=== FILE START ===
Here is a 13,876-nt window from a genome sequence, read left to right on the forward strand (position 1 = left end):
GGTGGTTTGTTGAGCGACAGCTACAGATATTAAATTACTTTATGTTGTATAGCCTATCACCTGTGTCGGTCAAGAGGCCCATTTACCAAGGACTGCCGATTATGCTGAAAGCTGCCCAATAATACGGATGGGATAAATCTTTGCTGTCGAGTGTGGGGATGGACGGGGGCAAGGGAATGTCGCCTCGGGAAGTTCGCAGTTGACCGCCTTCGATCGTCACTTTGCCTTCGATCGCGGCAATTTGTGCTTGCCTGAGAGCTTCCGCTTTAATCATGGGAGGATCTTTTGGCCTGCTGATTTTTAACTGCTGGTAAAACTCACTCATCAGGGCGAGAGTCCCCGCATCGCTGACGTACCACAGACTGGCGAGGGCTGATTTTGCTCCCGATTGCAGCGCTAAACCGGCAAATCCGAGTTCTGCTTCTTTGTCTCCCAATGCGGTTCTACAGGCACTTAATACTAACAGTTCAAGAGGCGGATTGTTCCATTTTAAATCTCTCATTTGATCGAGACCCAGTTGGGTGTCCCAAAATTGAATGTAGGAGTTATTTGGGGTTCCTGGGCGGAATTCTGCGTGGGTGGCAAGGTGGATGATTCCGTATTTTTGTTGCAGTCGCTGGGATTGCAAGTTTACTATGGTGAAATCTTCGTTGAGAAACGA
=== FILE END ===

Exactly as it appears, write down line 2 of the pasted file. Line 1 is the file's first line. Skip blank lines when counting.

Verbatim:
GGTGGTTTGTTGAGCGACAGCTACAGATATTAAATTACTTTATGTTGTATAGCCTATCACCTGTGTCGGTCAAGAGGCCCATTTACCAAGGACTGCCGATTATGCTGAAAGCTGCCCAATAATACGGATGGGATAAATCTTTGCTGTCGAGTGTGGGGATGGACGGGGGCAAGGGAATGTCGCCTCGGGAAGTTCGCAGTTGACCGCCTTCGATCGTCACTTTGCCTTCGATCGCGGCAATTTGTGCTTGCCTGAGAGCTTCCGCTTTAATCATGGGAGGATCTTTTGGCCTGCTGATTTTTAACTGCTGGTAAAACTCACTCATCAGGGCGAGAGTCCCCGCATCGCTGACGTACCACAGACTGGCGAGGGCTGATTTTGCTCCCGATTGCAGCGCTAAACCGGCAAATCCGAGTTCTGCTTCTTTGTCTCCCAATGCGGTTCTACAGGCACTTAATACTAACAGTTCAAGAGGCGGATTGTTCCATTTTAAATCTCTCATTTGATCGAGACCCAGTTGGGTGTCCCAAAATTGAATGTAGGAGTTATTTGGGGTTCCTGGGCGGAATTCTGCGTGGGTGGCAAGGTGGATGATTCCGTATTTTTGTTGCAGTCGCTGGGATTGCAAGTTTACTATGGTGAAATCTTCGTTGAGAAACGA